The Cleveland Cavaliers may want to consider Chris Paul if the Phoenix Suns wave him.
The NBA rumor mill got churned up this week when it was revealed that Chris Paul of the Phoenix Suns may very well be leaving the team this offseason. With a new CBA in place, there are more restrictions to teams that go over the salary cap. The more over you are, the fewer options you have available to you to use to acquire talent. This has made the decision for the Suns to potentially wave Paul a very easy one. Now, Paul isn’t waved yet, and may not be, as the Suns have until June 28 to make a decision if they’re going to fully guarantee his contract.
That means they could trade him, wave him or retain him. If they retain him after the June 28th deadline, his entire contract is guaranteed for the rest of the season. If they wave him, they’ll only have to pay him about half, $15.8 million, saving the Suns a considerable amount of money. While Paul isn’t the player he used to be, what may be the Suns’ loss could be the Cleveland Cavaliers’ gain.
Now, the Cleveland Cavaliers aren’t hurting for ball handlers, with Darius Garland, Donovan Mitchell, and Ricky Rubio on the roster for the 2023-2024 season. With the Cavs’ inability to structure an offense that doesn’t involve Mitchell shooting a dozen threes per game, it wouldn’t make a lot of sense to bring Paul in right now.
None of that is untrue, and while he only averaged 14 points, 9 assists, and 4 rebounds per game, he did have a decent shooting season. His shooting splits were solid, .440/.375/.831, and could be instant offense off the bench.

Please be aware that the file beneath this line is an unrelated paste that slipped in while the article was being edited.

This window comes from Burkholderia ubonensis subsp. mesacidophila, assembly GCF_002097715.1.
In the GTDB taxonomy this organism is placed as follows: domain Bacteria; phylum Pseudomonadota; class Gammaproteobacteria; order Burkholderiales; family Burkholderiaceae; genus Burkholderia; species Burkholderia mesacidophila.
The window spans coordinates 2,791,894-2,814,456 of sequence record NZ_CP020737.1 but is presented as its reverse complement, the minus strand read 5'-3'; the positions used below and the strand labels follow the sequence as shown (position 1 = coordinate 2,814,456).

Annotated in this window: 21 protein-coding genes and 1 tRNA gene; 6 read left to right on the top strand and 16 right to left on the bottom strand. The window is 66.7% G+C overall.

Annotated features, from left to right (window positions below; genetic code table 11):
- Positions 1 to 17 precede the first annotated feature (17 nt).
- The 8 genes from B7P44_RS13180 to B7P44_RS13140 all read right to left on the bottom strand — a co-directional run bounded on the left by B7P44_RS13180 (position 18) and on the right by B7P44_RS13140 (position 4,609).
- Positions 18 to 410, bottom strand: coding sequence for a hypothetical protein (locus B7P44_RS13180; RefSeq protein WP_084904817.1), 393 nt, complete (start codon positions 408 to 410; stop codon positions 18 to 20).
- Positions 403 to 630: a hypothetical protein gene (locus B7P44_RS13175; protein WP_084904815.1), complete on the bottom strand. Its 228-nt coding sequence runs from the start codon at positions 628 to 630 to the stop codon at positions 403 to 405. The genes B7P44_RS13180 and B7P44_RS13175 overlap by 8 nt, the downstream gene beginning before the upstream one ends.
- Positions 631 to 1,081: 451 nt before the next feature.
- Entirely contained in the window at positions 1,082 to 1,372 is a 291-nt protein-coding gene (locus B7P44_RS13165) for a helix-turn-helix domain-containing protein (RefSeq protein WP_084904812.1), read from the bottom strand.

But the real question is, should the Cleveland Cavaliers even pursue Paul?
The Cleveland Cavaliers should pursue Chris Paul if he hits the market
The Cleveland Cavaliers should absolutely pursue Paul. While he may still think he’s a starter in the league, he’s likely not. His availability and injury concerns are too high for a team to lean on him for that long. Playing him 20-25 minutes a game is a far easier workload for the 38-year-old point guard.
On the Cavs, he’d have less responsibility for the team’s success, and wouldn’t be pushed nearly as hard. He’d be able to be fresher and hopefully, healthier.
Not only that but having him on the court means that the second unit would be able to have a reliable shooter, at least compared to Rubio. I think Paul and Rubio would be a fantastic defensive combo coming off the bench, and both men are excellent passers. Undersized, sure, but size isn’t everything.
The Cavs would also benefit from his leadership and experience. He’s been in the league 20 years and is a Top 5 point guard of all time, at least to many. Guys like Garland need the tutelage that Paul brings. He never had a mentor in his position, outside of maybe Rubio, and they play very different styles of basketball. Paul is a more one-to-one version of Garland and could help usher the young All-Star to the next level of the game.
Plus, it’d just be nice to know your second unit is well taken care of.
Now, I would not trade for Paul. Absolutely not, but if he gets waived, the Cavs would be foolish to not take a shot at getting him. It’s low cost, high reward at that point.